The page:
A recent inquiry via Facebook introduced the notion of “data” being transmitted along on a pulse width modulation (PWM) signal wire when fault conditions occur.
As we know, PWM is used to control a variety of actuators across numerous control systems. You can find a summary of PWM control here.
Below, we take a look at the PWM signal responsible for controlling the speed of a BMW F31 cooling fan.
In terms of the wiring to the cooling fan assembly with an integrated control unit, it could not be simpler.
• A power supply from a cut-out-relay
• A chassis ground wire
• A PWM signal wire which travels between the cooling fan assembly and the engine ECU
The engine ECU generates the applicable PWM signal, which is interpreted by the cooling fan assembly and translated into the relevant control of current for the brushless cooling fan motor (BLDC motor).
Note: as the current to the cooling fan motor increases, the cooling fan speed will increase in proportion, generating additional airflow across the radiator assemblies. The following forum post will help you with BLDC motor control.
Below, we have captured a function test procedure, using a scan tool to drive the cooling fan at top speed. We are monitoring the current flow, not only into the cooling fan motor/controller assembly but also via the PWM signal wire using a current clamp and a 0.1-ohm resistor placed in series with the PWM wiring. (See channels A, D and math channel D/0.1)
But why would we monitor the current going through the PWM signal wire and why use a 0.1-ohm resistor?
Monitoring the current will help us understand how the circuit operates under normal, short-circuit, and open fault conditions. It gives us a clearer understanding of component functionality and fault conditions.
While a current clamp performs reasonably well at very low current levels (minimum 5 mA), we can remove the variables of drift and offset we have discussed at length here using the 0.1-ohm resistor (the volt drop method).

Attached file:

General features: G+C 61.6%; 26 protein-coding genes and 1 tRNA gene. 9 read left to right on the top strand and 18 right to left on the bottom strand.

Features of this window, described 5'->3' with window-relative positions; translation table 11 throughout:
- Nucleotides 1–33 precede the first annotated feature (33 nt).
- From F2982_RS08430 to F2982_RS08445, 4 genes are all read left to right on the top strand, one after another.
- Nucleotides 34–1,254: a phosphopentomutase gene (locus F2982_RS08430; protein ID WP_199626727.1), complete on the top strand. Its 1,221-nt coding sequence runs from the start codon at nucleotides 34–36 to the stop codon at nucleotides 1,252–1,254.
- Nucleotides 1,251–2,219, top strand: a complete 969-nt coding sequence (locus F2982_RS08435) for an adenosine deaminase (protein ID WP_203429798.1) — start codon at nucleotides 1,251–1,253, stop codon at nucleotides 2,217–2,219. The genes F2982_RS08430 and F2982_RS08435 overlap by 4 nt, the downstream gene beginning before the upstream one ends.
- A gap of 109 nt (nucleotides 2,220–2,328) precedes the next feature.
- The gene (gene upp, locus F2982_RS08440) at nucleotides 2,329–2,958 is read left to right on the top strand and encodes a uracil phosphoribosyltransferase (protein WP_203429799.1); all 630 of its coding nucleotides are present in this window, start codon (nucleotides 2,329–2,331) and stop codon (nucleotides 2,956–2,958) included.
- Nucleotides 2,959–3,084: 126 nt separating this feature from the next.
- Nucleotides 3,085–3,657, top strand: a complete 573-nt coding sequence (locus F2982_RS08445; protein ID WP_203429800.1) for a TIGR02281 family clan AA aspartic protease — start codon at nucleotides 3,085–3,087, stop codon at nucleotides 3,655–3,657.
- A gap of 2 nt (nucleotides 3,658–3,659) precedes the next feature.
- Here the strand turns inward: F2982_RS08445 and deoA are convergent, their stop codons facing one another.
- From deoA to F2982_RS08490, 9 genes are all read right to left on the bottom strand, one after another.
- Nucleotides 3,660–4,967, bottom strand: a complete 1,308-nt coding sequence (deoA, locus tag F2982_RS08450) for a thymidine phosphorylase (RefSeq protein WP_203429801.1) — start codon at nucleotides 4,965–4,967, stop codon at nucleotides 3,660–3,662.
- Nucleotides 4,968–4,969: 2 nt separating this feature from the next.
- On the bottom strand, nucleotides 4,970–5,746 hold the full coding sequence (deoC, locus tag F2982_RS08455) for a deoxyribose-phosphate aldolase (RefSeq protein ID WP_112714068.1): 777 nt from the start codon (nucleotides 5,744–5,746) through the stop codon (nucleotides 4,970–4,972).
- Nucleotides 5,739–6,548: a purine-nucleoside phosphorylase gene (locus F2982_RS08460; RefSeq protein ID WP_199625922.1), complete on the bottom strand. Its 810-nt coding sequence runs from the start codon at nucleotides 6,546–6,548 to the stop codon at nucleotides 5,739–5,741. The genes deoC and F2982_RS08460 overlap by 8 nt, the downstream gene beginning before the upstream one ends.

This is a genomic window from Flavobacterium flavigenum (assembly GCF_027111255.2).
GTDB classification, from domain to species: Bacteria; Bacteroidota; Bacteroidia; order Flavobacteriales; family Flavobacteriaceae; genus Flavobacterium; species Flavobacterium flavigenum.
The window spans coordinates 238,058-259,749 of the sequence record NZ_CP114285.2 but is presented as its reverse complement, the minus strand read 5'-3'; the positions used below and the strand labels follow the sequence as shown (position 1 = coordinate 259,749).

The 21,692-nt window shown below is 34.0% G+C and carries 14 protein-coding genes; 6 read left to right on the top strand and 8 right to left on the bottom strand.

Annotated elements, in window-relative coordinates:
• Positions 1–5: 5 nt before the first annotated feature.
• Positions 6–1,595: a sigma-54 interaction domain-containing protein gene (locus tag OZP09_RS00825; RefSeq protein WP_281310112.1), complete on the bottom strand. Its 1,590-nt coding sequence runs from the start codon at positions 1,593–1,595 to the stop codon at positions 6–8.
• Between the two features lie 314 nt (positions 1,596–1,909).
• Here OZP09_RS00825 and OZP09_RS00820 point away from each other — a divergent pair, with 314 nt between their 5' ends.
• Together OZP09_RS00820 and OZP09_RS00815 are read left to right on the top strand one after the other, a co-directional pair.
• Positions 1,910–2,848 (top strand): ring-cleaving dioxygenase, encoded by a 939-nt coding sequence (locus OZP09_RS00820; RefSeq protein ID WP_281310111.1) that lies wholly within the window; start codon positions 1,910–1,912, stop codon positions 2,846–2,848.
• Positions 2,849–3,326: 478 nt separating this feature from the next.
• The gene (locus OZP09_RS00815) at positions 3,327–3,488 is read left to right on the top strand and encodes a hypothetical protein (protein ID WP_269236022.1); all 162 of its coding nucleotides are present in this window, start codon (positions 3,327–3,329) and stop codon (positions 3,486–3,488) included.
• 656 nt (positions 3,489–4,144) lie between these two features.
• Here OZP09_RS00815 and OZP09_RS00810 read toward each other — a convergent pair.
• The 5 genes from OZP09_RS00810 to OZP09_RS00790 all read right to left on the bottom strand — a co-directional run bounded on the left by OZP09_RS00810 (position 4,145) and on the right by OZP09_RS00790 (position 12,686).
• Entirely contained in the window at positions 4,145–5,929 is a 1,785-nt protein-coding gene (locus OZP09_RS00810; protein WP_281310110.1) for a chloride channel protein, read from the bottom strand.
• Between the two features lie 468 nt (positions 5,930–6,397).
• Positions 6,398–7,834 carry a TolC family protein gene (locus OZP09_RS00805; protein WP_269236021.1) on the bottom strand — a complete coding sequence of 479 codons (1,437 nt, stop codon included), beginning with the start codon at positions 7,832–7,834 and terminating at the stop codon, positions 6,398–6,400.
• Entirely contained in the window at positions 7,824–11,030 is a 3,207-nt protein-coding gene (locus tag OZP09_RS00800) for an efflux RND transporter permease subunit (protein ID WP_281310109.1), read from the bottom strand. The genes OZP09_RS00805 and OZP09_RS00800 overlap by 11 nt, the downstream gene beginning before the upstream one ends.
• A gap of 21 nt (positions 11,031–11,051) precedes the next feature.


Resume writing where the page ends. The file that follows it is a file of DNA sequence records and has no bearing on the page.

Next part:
If we move back one buffer from Image 1 above, we can see the precise time the engine ECU increased the negative PWM signal to its maximum value of 93% as a result of the scan tool intervention.
Note the change in the current flow and the direction of the PWM signal, as the negative duty increases from 7.3% to 93%. You should also note how the cooling fan motor current progressively increases and does not display the dramatic inrush current we see with typical DC motors, thanks to the BLDC motor control. A progressive cooling fan start-up sequence does not only prolong the life of the circuit and the components but also limits the loading on the alternator, which improves fuel economy and reduces emissions. It is a win-win.
Let us recap here using data from the right-hand viewport in the screenshot above.
Cooling fan off:
Cooling fan max speed:
Some additional information regarding typical PWM negative duty values for fan speed control:
Be aware; where the cooling fan may be inoperative and a PWM signal is present, it does not indicate that the fan assembly/controller is faulty. You can qualify the PWM signal by using a negative duty math channel to reveal the intention and control status of the cooling fan circuit based on the acquired percentage values listed above.
Let us move on to PWM wiring faults. Below is the momentarily open circuit of the PWM signal wire. The test lead on Channel C remains connected to the PWM wire (referenced to ground) from the engine ECU before the open circuit.
Note how the PWM negative duty math channel has increased to nearly 100%! This is not an instruction from the engine ECU for self-diagnosis of cooling fan controller (mentioned earlier at 97%) as the engine ECU continues to generate a negative duty of approximately 17% with reduced amplitude from 0 V to 3.6 V.
So why has the math channel increased to almost 100%?